Does Anyone Really Want a High-End Chromebook?

Google’s Chromebook Pixel.

For a long time, it seemed as if Google’s Chromebook initiative was focused on giving customers the lowest possible price. While the first generation of laptops running the search engine giant’s Chrome OS retailed for $449, prices for the second generation—featuring devices built by Acer and Samsung—dropped to $149 and up.

That seemed like an entirely logical direction for prices to go, especially considering how Chromebooks aren’t exactly meant for localized, heavy-duty work: the hardware specs are respectable but not cutting-edge, while Chrome OS depends almost entirely on a Web connection in order to serve many of its features.

But now Google’s taking the Chromebook franchise in a more high-end direction, with the introduction of the Chromebook Pixel, which features a dual-core 1.8GHz Intel Core i5 processor, a choice of 32GB or 64GB solid-state drives (supplemented by one terabyte of Google Drive cloud storage for three years), and a 12.85-inch multi-touch display. Design-wise, the Chromebook Pixel boasts a body machined from anodized aluminum, a backlit keyboard, and a glass touchpad.

Retail price starts at $1,299.00.

Is any system centered on browser apps—no matter how powerful the underlying processor or beautiful its chassis—worth that sort of money? The Chromebook Pixel’s competition in that price range, the MacBook Air, features a choice of 128GB or 256GB of local storage, a 1.8GHz Intel Core i5 processor (configurable to a dual-core 2.0GHz Intel Core i7), and longer rated battery life (7 hours, versus 5 hours for the Chromebook Pixel). The Chromebook Pixel is more competitive with the Ultrabooks flooding the market, but the latter have the ability to run Windows applications—essential for businesspeople and gamers.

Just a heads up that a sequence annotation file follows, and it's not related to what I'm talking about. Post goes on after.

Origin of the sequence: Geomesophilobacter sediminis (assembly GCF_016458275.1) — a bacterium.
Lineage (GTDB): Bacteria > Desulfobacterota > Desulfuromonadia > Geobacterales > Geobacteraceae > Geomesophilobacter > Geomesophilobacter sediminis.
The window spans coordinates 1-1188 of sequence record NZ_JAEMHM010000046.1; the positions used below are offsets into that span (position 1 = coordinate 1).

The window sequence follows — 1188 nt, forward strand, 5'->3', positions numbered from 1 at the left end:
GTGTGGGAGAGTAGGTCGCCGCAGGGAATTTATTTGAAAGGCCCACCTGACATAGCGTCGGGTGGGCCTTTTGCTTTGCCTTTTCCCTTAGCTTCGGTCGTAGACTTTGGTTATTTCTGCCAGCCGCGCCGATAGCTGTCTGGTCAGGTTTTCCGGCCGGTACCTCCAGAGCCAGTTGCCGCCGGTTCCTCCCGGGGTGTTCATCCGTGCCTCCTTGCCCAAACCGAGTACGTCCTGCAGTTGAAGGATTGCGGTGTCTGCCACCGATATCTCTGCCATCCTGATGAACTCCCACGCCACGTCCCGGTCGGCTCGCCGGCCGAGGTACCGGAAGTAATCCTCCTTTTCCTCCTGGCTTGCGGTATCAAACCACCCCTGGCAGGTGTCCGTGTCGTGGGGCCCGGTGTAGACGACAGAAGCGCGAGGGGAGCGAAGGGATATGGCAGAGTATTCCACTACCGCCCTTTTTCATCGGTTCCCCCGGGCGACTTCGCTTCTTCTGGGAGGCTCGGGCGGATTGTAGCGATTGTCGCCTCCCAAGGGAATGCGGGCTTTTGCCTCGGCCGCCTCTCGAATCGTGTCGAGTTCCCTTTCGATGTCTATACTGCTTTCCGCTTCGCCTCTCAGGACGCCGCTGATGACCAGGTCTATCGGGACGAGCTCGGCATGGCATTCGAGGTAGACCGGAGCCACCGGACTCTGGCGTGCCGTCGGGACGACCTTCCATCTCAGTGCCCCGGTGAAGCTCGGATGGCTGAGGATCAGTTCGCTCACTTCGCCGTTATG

Thanks to a new generation of Web apps, it’s certainly possible for someone to run their digital life off a laptop running a Web-based operating system like Chrome OS. But is someone willing to pay $1,299 for that privilege, especially when that same amount of money can buy a machine with more robust specs and the ability to run legacy apps?

 

Image: Google

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